Hungary is famous for its excellent wines and, although it is not a big country, it has as many as 22 wine regions. These regions produce all the characteristic wine styles, from pezsgö (sparkling wine) and light whites that come from Mátra, near Lake Balaton, to dry reds from Villány or Eger, as well as Tokaji, a distinctive sweet dessert wine. Many wines from different vineyards are matured in a maze of underground cellars in Budafok, As well as prominent wine producer, Hungary also makes beer, pálinka (a drink distilled from different orchard fruits), several types of brandy and a bitter herb liqueur called Unicum.
Pálinka from Hungary
Kecskemét is the largest region that produces the Hungarian alcohol drink pálinka, which is distilled from fruit grown in the orchards situated on the Great Hungarian Plain, some 100 kilometers (60 miles) from Budapest. Pálinka is a spirit native to Hungary and comes in different flavours including barack (apricot) and cseresznye (cherry). The best of them, however, is the Hungarian alcohol drink szilva (plum) which comes from the Szatmár district and is much favoured by the Hungarians. Pálinka is not the only spirit indigenous to Hungary. Other examples include Törköly, a spirit based distilled from rape, which possesses a very delicate flavour, and Vilmos, an Hungarian alcohol drink of the brandy kind made from Williams pears.
Sparkling Wines from Hungary
Sparkling wine, called pezsgö (the Hungarian word for "sparkling"), enjoys a good reputation as an Hungarian alcohol drink within the country. The classic method of producing these wines was introduced to Hungary from France by József Törley, in 1881. It was Törley who built the first production plant in Budafok, which continues to produce excellent sparkling wines over 100 years on. Today, Hungary has several other vineyards producing pezsgö, mainly concentrated around Budapest, in the Pannonia and Balatonboglár regions. As well as Törley, Hungaria is another good label to look out for.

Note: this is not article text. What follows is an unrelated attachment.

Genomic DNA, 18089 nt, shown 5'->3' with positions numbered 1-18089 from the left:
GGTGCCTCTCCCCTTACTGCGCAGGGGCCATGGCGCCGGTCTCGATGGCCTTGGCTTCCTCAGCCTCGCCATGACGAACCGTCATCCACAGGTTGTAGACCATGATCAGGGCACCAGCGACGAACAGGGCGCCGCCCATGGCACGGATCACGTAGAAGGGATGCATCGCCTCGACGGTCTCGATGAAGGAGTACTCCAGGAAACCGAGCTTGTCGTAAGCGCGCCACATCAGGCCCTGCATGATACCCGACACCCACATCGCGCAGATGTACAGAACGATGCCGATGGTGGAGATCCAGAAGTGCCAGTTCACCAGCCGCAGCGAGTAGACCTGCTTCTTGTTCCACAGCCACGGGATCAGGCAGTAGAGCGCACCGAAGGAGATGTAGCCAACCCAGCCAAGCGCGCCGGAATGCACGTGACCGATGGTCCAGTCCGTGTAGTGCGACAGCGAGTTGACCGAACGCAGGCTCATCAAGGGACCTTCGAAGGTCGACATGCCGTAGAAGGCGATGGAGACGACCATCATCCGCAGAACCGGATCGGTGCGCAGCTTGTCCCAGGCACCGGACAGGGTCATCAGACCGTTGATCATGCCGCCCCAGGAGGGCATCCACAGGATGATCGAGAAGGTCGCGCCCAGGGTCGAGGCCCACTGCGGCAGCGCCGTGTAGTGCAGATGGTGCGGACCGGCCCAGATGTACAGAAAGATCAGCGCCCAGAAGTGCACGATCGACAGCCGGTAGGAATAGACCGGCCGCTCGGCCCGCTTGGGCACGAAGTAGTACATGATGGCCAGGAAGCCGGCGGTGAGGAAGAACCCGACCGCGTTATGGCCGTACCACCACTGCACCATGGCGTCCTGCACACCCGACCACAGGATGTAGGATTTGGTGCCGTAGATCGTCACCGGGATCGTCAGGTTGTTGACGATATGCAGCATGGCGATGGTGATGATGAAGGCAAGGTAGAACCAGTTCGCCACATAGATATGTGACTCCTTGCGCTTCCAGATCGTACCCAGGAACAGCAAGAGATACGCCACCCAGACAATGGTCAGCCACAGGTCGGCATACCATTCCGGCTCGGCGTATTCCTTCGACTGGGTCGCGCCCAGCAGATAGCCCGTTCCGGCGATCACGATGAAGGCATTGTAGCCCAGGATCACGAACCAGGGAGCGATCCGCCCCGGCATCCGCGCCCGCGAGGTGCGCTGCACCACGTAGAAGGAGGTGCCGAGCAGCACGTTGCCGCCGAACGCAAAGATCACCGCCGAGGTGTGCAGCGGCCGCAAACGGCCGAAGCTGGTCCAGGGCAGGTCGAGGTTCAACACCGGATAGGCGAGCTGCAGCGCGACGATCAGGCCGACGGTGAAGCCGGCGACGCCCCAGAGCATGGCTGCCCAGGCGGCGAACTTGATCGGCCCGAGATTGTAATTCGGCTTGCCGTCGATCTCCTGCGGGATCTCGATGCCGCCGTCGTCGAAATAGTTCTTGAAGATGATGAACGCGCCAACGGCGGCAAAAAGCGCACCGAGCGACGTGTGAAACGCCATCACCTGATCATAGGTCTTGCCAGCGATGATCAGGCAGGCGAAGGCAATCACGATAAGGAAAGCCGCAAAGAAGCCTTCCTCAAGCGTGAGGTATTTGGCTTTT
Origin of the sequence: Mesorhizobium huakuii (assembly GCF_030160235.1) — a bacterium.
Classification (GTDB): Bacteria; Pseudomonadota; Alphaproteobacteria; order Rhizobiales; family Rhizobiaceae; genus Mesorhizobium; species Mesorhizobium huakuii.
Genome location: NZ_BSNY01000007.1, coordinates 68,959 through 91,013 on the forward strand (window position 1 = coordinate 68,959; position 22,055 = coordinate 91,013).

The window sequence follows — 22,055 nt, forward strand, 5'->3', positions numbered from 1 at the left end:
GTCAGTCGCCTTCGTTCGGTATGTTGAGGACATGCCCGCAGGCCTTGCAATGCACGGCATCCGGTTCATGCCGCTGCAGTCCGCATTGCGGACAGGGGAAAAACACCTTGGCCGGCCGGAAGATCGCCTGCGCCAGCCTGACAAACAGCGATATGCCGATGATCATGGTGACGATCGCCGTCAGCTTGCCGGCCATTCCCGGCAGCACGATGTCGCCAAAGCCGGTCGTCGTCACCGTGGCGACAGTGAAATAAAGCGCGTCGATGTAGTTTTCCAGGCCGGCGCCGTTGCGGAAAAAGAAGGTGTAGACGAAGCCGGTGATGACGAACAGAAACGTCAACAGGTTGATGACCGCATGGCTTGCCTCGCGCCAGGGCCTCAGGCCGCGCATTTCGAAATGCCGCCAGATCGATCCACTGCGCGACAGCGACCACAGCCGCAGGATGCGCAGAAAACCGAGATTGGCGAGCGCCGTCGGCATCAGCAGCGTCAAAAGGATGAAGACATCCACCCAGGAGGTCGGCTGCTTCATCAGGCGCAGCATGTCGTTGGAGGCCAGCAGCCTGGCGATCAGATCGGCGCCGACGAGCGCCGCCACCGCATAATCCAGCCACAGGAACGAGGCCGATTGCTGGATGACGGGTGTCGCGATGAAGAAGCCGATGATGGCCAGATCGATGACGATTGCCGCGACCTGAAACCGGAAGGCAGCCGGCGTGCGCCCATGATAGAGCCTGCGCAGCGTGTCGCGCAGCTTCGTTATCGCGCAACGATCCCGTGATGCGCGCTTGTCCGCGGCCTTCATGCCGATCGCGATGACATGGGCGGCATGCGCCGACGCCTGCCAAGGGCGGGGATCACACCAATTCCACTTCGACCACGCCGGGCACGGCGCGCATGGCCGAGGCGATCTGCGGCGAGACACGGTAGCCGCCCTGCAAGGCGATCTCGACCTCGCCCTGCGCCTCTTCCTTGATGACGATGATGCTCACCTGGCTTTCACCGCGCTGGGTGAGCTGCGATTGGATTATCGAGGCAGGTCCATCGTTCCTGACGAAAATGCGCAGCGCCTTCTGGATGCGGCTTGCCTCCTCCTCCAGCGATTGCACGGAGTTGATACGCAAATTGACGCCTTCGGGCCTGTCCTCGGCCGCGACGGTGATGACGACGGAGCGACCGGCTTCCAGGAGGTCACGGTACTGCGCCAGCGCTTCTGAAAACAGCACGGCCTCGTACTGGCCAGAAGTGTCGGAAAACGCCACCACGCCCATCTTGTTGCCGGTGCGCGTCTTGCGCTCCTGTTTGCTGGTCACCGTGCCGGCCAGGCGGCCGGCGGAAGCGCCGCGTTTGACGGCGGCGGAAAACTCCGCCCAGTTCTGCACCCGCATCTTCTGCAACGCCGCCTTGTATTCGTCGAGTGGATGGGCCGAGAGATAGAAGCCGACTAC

Tokaji from Hungary
The desert wine Tokaji has a very different style. Its bouquet and flavour come from a mould that grows only in the Bodrog and Tisza rivers and the volcanic soil in which the vines grow. Tokaji ranges from sweet to dry and is full-bodied and rich. Particularly worth sampling is Aszú, which is made with the addition of over-ripe grapes harvested after the first frost. The proportion of these grapes added to the must (grape juice) determines the wine's body and sweetness. The more of these grapes used, the sweeter and richer the Aszú. Although cheap varieties of Tokaji do exist, they do not have the same quality as the genuine article.